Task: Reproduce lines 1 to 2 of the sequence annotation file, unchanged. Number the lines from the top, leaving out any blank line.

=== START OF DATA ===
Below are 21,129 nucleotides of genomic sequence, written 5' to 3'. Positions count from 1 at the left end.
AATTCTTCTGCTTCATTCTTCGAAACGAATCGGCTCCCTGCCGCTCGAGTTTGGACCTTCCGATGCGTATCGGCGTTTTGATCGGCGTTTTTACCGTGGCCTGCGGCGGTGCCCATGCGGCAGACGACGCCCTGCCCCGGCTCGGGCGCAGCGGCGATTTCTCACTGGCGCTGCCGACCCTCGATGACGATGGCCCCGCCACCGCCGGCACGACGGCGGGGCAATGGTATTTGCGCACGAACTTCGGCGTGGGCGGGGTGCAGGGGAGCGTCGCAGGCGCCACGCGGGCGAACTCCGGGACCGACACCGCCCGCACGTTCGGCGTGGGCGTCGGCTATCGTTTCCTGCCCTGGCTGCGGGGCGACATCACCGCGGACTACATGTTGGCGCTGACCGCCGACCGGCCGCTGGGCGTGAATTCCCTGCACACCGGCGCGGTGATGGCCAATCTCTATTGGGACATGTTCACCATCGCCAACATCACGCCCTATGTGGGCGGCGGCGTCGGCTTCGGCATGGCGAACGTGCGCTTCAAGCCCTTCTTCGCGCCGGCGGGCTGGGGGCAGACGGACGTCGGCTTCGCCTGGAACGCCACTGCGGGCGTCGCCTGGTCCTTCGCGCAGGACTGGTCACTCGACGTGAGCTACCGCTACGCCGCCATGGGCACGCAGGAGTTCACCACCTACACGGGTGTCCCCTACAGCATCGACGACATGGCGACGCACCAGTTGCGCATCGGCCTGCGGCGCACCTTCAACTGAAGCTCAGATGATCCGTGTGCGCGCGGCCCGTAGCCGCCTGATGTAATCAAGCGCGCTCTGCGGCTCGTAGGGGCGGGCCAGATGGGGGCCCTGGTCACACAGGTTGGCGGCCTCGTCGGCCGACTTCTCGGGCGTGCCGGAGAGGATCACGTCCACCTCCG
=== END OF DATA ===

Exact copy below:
Below are 21,129 nucleotides of genomic sequence, written 5' to 3'. Positions count from 1 at the left end.
AATTCTTCTGCTTCATTCTTCGAAACGAATCGGCTCCCTGCCGCTCGAGTTTGGACCTTCCGATGCGTATCGGCGTTTTGATCGGCGTTTTTACCGTGGCCTGCGGCGGTGCCCATGCGGCAGACGACGCCCTGCCCCGGCTCGGGCGCAGCGGCGATTTCTCACTGGCGCTGCCGACCCTCGATGACGATGGCCCCGCCACCGCCGGCACGACGGCGGGGCAATGGTATTTGCGCACGAACTTCGGCGTGGGCGGGGTGCAGGGGAGCGTCGCAGGCGCCACGCGGGCGAACTCCGGGACCGACACCGCCCGCACGTTCGGCGTGGGCGTCGGCTATCGTTTCCTGCCCTGGCTGCGGGGCGACATCACCGCGGACTACATGTTGGCGCTGACCGCCGACCGGCCGCTGGGCGTGAATTCCCTGCACACCGGCGCGGTGATGGCCAATCTCTATTGGGACATGTTCACCATCGCCAACATCACGCCCTATGTGGGCGGCGGCGTCGGCTTCGGCATGGCGAACGTGCGCTTCAAGCCCTTCTTCGCGCCGGCGGGCTGGGGGCAGACGGACGTCGGCTTCGCCTGGAACGCCACTGCGGGCGTCGCCTGGTCCTTCGCGCAGGACTGGTCACTCGACGTGAGCTACCGCTACGCCGCCATGGGCACGCAGGAGTTCACCACCTACACGGGTGTCCCCTACAGCATCGACGACATGGCGACGCACCAGTTGCGCATCGGCCTGCGGCGCACCTTCAACTGAAGCTCAGATGATCCGTGTGCGCGCGGCCCGTAGCCGCCTGATGTAATCAAGCGCGCTCTGCGGCTCGTAGGGGCGGGCCAGATGGGGGCCCTGGTCACACAGGTTGGCGGCCTCGTCGGCCGACTTCTCGGGCGTGCCGGAGAGGATCACGTCCACCTCCG